We proceed to look at broader risk measures to better understand why dealers pared positions during the selloff. As shown in the next chart, dealer leverage, gauged either by gross or net leverage, declined markedly during the recent financial crisis and has been stable since (gross leverage is calculated as total assets over equity capital, whereas net leverage is calculated as total financial assets - which nets dealers' reverse repos - over equity capital). This notable decline in leverage suggests that dealer risk-taking has moderated since the crisis.

Figure 4
Figure 4: Dealers' Gross and Net Leverage Decline During the Financial Crisis.  Chart plots gross and net leverage for security brokers and dealers from the first quarter of 1989 to the first quarter of 2013.  The y-axis measures assets as a share of equity capital, in percent.  The y-axis ranges from 0 to 50 percent.  The x-axis measures time.  Between 1989 and 2008, leverage and net leverage both increase gradually, with a small amount of volatility.  Leverage rises from about 20 to 45 percent during this period.  Net leverage increases from about 5 percent to about 20 percent.  During 2009, leverage and net leverage fall sharply.  In recent years, leverage has been approximately flat, at about 20 percent.  In recent years, net leverage has also been approximately flat, at about 10 percent.

 

Another indicator of risk-taking is value at risk (VaR). VaR is a measure of the worst expected loss over a given time horizon at a given confidence level. The next chart shows that the sum of firm-wide VaR across eight large U.S. dealers has trended downward since the financial crisis.

Figure 5
Figure 5: Dealers' VaR Remains Low Despite Rise in Volatility during the Selloff.  Chart plots dealers' Value at Risk (VaR) and the MOVE index, versus time.  Total VaR is measured in billions of dollars.  MOVE is measured in basis points.  The x-axis measures time, from the first quarter of 2004 to the second quarter of 2013.  Throughout this time period, VaR and MOVE generally are positively correlated.  From 2004 to 2006, VaR is about 0.5 billion dollars, and MOVE is about 70 basis points.  In 2007 and 2008, VaR and MOVE spike, to levels around $1.2 billion dollars and 150 basis points, respectively.  Thereafter, VaR and MOVE decrease slowly, approximately to the levels observed between 2004 and 2006.  During the second quarter of this year, total VaR decreased a bit, while MOVE increased from about 60 basis points to 100 basis points.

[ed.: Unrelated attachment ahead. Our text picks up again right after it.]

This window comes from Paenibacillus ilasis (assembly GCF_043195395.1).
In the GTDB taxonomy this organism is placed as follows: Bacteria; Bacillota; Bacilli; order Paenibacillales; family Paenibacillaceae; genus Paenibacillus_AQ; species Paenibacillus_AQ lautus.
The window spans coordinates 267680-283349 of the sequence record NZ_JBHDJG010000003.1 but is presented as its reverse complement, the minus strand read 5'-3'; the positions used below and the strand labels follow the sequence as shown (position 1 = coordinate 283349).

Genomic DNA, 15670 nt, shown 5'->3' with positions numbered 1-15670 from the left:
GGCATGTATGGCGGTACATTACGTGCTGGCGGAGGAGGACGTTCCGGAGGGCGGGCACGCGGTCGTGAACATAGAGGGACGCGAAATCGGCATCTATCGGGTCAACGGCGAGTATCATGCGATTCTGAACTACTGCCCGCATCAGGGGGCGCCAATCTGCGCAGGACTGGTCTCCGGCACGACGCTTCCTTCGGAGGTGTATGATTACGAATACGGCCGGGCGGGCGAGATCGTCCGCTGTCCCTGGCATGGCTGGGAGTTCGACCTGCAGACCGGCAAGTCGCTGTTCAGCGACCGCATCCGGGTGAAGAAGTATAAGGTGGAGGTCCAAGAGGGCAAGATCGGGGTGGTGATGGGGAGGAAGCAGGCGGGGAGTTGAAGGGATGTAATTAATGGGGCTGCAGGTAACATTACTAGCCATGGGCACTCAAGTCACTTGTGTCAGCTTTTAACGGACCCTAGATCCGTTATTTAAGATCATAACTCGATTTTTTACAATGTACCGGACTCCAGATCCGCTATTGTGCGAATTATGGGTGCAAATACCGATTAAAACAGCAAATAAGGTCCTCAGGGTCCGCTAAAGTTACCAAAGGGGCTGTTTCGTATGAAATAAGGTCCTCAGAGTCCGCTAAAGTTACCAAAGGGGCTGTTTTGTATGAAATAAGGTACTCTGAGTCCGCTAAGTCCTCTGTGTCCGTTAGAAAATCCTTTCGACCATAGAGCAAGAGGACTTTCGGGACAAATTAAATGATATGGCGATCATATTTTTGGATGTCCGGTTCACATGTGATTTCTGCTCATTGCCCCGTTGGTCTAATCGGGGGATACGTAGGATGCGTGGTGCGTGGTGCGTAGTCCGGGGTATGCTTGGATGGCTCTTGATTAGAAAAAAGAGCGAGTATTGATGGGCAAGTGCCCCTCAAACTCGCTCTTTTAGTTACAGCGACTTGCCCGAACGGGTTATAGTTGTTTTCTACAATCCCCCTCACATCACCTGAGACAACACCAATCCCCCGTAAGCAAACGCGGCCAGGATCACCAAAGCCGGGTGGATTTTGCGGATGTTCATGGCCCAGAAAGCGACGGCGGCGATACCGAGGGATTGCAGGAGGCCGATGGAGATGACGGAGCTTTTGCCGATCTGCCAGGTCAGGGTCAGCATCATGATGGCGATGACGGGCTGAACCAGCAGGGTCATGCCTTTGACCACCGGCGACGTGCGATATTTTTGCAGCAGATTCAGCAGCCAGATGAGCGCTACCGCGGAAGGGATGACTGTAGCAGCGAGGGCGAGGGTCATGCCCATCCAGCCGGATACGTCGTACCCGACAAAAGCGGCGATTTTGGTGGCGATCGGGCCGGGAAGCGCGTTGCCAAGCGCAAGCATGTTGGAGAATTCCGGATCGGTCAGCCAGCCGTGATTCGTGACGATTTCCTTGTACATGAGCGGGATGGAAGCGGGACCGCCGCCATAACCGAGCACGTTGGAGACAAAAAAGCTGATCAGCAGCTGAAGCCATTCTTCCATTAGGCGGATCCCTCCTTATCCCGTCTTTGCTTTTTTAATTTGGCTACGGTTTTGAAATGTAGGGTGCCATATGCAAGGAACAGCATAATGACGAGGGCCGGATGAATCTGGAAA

The chart also shows that VaR tends to move in tandem with market volatility (as proxied by the MOVE, Merrill Option Volatility Estimate, index) so that the decline in VaR since the crisis is associated with the decline in market volatility. Interestingly, dealer VaR didn't increase during the 2013 fixed-income selloff, even though volatility rose sharply, suggesting that dealers might have actively managed their risk exposures to insulate their firm-wide VaRs from price moves. In fact, an analysis of the cross-sectional behavior of dealers highlights the observation that firms that appear to have reduced their net fixed-income positions more tended to experience a larger decline in their interest rate VaR, as shown in the table below. Furthermore, dealers that reduced their positions more during the selloff experienced larger increases in their tier 1 capital and tier 1 leverage ratios in the second quarter. That is, a reduction in net positions by some dealers indeed appears to have been associated with a reduction in risk-taking.

Table 1
Dealers' Reduction in Net Positions is Associated with Reduction in Dealer Risk
Measure of dealer constraint: Correlation between Change in Net Positions and Change in Dealer Constraint
Change in interest rate value at risk (VaR) (May 1 to July 10, 2013) 63%
Change in tier 1 capital ratio (March 31 to June 30, 2013) -34%
Change in tier 1 leverage ratio (March 31 to June 30, 2013) -87%

Source: Authors' calculations, based on Federal Reserve supervisory VaR data, company reports for major U.S. chartered bank holding company affiliated-dealers, and the Federal Reserve's FR 2004 statistical release.